Forecast for tonight’s historic OSIRIS-REx launch on target

Forecasters are giving the historic launch tonight of the OSIRIS-REx mission an 80 percent chance of being favorable, with the only concern lingering Cumulus clouds.

The launch mission execution forecast says sea breeze-related showers are expected in the early afternoon, but there is a low chance of thunderstorms disrupting the mission.

Winds are expected to be light at 11 to 17 mph.

Watch the launch live here. 

The landmark journey is being made to better understand the creation of the solar system. The launch is scheduled for 7:05 p.m. tonight from Cape Canaveral with a window open through 9 p.m.

The mission, which is the third in NASA’s New Frontiers Program, will send the asteroid-sampling OSIRIS-REx spacecraft on a seven-year mission to a near-Earth asteroid called Bennu. 

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It is the first U.S. mission to collect and return a sample of an asteroid – chunks of space rock that NASA scientists say are the building blocks of the universe and clues to Earth’s origin.

There is an 80 percent chance of acceptable weather conditions for the launch, with Cumulous clouds being the primary concern.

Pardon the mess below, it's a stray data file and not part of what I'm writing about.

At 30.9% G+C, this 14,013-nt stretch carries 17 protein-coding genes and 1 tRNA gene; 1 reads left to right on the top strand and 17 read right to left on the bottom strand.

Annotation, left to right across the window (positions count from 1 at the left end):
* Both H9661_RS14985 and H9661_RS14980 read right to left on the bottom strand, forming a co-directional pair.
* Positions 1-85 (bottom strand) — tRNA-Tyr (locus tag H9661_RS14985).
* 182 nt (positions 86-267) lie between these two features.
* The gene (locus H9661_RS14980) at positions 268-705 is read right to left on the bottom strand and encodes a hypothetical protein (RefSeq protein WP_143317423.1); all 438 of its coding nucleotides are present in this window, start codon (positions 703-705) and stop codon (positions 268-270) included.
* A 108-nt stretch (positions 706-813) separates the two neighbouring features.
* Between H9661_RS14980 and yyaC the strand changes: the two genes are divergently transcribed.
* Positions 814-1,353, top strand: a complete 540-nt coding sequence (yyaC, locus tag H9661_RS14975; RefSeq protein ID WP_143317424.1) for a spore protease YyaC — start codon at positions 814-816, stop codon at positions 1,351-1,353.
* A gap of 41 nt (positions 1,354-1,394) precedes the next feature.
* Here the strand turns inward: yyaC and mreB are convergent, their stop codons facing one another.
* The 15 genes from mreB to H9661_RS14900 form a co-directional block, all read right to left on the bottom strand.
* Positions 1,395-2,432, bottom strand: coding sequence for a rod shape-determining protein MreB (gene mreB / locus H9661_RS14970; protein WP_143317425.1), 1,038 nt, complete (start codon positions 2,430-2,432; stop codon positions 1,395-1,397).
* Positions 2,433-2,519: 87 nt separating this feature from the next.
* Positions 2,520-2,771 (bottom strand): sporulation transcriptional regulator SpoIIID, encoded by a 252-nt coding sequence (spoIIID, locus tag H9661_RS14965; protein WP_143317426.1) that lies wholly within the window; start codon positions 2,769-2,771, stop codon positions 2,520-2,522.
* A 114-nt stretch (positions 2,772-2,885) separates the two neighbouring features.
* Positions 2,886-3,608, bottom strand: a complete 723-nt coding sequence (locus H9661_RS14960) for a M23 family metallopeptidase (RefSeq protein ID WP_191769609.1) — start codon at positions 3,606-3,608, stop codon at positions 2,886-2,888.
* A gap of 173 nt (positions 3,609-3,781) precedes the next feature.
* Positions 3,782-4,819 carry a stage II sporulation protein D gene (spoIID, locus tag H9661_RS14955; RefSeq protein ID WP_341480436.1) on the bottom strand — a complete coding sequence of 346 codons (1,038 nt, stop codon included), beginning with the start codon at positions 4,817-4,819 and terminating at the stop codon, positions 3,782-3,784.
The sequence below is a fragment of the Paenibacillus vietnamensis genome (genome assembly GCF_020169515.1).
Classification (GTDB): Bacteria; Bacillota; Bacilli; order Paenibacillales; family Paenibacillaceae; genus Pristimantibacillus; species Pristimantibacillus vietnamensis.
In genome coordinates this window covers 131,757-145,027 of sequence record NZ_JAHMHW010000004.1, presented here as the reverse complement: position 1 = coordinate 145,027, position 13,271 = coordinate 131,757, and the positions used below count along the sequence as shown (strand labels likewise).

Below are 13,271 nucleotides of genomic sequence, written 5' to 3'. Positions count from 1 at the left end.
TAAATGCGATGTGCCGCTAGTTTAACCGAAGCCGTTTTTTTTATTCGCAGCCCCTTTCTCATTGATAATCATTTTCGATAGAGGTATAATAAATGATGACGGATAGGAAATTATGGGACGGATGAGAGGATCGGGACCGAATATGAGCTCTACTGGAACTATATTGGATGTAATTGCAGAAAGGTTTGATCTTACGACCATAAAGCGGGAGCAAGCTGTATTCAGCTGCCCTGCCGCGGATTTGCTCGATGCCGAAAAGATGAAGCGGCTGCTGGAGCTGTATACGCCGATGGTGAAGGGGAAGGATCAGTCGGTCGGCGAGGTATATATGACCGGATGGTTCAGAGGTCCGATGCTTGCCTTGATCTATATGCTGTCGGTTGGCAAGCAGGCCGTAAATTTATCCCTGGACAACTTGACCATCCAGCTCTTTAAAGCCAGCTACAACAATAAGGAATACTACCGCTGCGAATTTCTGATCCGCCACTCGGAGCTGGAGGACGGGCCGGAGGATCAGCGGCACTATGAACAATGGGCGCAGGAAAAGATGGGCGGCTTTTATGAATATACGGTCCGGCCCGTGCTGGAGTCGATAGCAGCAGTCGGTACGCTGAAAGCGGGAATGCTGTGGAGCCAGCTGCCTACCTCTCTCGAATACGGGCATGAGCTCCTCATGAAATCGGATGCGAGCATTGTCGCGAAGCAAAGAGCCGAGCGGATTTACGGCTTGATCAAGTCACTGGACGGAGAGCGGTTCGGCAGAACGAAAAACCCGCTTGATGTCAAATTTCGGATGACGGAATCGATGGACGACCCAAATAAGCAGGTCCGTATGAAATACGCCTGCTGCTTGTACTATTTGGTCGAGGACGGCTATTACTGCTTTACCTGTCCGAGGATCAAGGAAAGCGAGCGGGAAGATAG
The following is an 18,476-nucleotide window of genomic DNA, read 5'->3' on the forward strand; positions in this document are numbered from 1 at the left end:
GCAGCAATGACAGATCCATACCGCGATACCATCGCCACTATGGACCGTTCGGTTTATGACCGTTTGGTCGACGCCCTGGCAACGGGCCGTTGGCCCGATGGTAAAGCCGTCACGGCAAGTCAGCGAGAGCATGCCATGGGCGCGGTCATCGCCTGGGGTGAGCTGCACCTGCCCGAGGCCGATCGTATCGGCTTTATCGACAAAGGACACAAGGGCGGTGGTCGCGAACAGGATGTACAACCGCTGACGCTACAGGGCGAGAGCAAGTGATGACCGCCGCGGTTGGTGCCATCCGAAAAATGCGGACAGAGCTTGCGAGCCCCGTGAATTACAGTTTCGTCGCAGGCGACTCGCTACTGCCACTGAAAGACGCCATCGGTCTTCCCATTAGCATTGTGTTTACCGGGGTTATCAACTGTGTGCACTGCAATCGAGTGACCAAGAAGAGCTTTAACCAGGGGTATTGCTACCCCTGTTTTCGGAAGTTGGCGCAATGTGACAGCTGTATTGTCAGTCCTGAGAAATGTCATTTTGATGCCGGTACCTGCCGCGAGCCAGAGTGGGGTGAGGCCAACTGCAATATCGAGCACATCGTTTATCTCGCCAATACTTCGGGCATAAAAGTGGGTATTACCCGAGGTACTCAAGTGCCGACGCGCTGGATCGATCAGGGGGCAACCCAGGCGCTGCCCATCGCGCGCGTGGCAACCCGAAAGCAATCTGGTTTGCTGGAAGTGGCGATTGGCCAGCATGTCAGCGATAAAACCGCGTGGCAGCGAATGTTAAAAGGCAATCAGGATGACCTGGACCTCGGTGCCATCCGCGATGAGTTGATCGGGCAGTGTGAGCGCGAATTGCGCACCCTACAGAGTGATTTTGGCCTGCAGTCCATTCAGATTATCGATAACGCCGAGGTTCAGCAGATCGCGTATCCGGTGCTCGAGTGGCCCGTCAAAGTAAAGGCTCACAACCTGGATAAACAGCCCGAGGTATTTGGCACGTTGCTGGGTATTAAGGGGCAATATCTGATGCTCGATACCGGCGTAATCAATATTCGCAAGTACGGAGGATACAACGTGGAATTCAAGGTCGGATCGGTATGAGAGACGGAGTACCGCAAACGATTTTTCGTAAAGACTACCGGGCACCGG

“We want to go to one of the most primitive asteroids we can find because it’s like a time capsule,” said Amy Simon, a planetary scientist with NASA Goddard. “We can find out if it had the building blocks of life. We want to get to a really pristine, old place.”

University of Arizona Principal Investigator Dante Lauretta agreed.

“This is really a treasure of information about the history of our solar system that will not only solve the scientific questions we are asking today but those we will be asking into the future,” said Lauretta, who is a professor with the school’s Lunar and Planetary Laboratory. “Asteroid Bennu is a time capsule from the earliest stages of solar system’s evolution.”

Bennu wasn’t discovered until 1999. It is believed asteroids like Bennu may have seeded the Earth with “the organics that life formed from, as well as the water needed,” according to Carl Hergenrother, a staff scientist at the University of Arizona’s Lunar and Planetary Laboratory.

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